The basic conceptual problem was, what the meaning of the wave function might be, and it turned out that only Born's interpretation as a probability amplitude is compatible with all observations.

    Now, even today, not all physicists are satisfied with this rather radical step: The basic laws of nature do not describe the behavior of matter in a deterministic way, and the theory tells us that instead we have to use a probabilistic description. Even if we prepare the system of our investigation in an experiments in a perfectly possible way, we cannot predict with certainty the outcome of measurements of other observable quantities than that we have determined by our preparation. The theory also tells us that we never can prepare a system such that all possible observables have well-defined values simultaneously. E.g., it says that one cannot simultaneously determine the position and the momentum of a particle exactly, but if one determines the position of a particle very precisely, one necessarily has a very uncertain momentum (an vice versa). Thus, there's no way of a deterministic description as in classical physics.

    This implication has not been appreciated by some famous physicists like Einstein or even Schrödinger, who invented one formulation of quantum theory himself! However, all the implications of quantum theory have been tested very carefully and always have been found to describe nature very accurately.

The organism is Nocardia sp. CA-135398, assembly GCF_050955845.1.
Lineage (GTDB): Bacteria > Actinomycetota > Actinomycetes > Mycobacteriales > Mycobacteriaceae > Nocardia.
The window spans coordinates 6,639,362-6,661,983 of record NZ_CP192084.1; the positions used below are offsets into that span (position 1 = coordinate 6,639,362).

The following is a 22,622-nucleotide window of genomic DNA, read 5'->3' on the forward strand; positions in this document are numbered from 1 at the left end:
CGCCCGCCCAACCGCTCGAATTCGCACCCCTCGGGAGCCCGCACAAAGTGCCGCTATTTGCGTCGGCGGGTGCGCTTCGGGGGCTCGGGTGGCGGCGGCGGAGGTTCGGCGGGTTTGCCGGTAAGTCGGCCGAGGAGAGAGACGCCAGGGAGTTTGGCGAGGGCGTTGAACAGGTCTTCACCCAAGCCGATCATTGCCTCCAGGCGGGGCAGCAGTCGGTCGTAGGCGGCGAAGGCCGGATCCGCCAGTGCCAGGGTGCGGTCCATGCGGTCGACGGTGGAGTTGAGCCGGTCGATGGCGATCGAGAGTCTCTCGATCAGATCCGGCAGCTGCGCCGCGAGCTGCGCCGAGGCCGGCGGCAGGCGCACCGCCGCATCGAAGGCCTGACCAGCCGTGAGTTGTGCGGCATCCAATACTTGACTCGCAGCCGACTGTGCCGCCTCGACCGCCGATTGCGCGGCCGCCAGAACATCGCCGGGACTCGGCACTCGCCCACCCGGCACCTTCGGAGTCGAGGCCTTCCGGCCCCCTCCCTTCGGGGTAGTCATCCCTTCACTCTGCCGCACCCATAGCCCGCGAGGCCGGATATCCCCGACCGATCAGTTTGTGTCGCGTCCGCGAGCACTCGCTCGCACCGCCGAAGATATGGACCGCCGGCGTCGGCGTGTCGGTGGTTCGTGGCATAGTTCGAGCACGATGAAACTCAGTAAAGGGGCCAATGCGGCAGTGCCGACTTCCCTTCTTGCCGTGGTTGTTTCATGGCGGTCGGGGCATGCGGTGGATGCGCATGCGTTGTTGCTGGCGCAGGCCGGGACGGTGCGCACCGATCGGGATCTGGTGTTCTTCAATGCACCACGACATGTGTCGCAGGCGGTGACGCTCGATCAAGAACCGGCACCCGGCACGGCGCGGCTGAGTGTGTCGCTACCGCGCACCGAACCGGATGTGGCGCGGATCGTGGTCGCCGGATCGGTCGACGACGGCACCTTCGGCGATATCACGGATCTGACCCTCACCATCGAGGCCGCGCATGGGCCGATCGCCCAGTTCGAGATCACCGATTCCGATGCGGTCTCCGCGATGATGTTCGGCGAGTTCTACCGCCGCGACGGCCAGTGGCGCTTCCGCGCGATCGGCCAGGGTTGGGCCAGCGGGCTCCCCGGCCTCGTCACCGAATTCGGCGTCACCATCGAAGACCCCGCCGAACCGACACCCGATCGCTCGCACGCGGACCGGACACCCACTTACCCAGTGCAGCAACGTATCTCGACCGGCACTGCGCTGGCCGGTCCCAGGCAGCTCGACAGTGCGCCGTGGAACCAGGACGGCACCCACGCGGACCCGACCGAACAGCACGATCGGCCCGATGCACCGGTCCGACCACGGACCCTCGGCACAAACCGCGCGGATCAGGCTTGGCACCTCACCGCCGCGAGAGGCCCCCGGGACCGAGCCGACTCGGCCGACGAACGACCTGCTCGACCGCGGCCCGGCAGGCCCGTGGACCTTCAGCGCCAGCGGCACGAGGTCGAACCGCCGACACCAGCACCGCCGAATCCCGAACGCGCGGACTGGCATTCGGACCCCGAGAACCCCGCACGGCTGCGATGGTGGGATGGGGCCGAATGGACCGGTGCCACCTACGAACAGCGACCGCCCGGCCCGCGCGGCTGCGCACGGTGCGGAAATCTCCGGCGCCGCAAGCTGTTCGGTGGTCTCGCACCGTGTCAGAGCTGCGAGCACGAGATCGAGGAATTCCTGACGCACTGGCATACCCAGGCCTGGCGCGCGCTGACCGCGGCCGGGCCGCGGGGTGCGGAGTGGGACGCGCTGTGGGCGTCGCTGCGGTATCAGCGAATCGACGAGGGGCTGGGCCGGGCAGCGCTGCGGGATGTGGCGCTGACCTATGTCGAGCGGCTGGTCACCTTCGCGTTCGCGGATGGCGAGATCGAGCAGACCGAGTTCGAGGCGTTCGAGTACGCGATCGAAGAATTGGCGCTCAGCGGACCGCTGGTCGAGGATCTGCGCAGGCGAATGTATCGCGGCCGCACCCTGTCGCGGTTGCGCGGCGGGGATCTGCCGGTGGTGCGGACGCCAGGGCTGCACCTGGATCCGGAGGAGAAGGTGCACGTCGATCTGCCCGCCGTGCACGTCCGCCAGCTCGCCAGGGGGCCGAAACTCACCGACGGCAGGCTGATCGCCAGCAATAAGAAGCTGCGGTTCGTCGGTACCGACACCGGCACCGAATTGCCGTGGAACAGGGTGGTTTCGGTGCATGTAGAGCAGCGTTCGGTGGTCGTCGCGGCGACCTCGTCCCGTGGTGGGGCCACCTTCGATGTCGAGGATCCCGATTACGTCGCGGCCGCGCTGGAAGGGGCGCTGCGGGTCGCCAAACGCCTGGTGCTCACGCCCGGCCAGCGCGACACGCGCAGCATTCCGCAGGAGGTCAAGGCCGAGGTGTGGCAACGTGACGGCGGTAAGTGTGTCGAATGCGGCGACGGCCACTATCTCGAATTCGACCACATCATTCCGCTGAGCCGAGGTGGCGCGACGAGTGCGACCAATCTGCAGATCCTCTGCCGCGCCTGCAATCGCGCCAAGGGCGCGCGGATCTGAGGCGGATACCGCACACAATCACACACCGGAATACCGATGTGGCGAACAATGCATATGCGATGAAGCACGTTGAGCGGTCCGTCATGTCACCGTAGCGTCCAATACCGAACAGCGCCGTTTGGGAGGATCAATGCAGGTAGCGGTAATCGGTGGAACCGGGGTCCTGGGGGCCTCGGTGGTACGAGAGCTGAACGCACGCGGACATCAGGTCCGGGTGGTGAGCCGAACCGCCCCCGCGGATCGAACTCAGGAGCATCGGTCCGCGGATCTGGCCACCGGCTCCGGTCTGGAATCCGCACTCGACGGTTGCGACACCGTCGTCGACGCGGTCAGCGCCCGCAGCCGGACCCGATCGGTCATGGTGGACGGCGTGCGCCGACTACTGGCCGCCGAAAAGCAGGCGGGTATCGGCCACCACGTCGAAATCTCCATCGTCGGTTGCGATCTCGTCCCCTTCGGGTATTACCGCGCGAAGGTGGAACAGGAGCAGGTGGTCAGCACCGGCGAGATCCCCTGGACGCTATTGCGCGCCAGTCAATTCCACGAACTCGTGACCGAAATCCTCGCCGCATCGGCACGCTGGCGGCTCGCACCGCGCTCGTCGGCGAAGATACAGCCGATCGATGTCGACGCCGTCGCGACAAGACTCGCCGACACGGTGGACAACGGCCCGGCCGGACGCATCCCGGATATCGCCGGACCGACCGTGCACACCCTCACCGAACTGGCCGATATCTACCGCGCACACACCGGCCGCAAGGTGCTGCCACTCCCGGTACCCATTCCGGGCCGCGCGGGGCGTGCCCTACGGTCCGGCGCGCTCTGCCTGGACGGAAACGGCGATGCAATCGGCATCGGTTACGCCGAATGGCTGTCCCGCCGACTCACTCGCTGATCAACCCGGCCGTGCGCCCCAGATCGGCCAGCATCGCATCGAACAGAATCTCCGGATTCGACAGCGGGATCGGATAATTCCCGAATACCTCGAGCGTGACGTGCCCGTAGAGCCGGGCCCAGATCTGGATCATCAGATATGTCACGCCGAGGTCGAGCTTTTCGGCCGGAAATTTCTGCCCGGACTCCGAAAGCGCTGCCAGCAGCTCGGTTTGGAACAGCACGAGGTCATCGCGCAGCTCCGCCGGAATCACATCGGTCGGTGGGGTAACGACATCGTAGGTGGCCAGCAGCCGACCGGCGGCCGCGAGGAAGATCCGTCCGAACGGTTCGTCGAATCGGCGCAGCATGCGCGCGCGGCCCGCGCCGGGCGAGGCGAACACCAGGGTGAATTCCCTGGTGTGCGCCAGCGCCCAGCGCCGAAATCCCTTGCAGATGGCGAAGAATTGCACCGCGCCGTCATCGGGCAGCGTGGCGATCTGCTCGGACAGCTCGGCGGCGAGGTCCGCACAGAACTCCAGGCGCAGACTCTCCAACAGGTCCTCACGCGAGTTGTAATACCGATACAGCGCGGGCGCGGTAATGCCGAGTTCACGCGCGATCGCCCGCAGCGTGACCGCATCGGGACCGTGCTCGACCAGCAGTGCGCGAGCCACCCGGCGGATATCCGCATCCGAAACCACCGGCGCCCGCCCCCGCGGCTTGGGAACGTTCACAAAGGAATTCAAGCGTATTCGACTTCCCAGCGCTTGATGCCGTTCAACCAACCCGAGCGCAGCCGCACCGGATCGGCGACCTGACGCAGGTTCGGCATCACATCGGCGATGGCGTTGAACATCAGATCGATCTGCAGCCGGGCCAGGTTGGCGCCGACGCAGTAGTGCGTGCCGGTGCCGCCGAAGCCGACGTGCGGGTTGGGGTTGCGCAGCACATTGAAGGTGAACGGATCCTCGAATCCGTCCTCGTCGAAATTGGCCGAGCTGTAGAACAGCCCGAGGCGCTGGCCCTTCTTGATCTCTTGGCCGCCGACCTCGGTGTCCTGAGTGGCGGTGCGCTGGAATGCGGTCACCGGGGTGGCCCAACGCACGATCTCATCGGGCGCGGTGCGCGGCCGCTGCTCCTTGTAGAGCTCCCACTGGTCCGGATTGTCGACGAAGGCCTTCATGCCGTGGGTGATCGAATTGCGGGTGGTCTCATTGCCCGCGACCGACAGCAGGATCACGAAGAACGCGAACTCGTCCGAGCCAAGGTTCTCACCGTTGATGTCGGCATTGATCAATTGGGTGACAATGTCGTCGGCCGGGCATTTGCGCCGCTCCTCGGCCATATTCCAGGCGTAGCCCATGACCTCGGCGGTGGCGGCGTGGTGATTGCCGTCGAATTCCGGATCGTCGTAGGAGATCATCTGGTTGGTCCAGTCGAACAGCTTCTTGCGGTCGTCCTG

As I said before, quantum theory cannot tell us, why nature behaves in such a way, but it only describes this behavior in a very accurate way.

    One should also mention that not all physicists follow this socalled "minimal statistical interpretation" but have other interpretations of quantum theory. However, in my opinion, all those "non-minimal" interpretations do not help to comprehend quantum theory but make it even worse to do so. That's why I prefer the "minimal interpretation", sometimes called "shutup-and-calculate interpretation" (Feynman).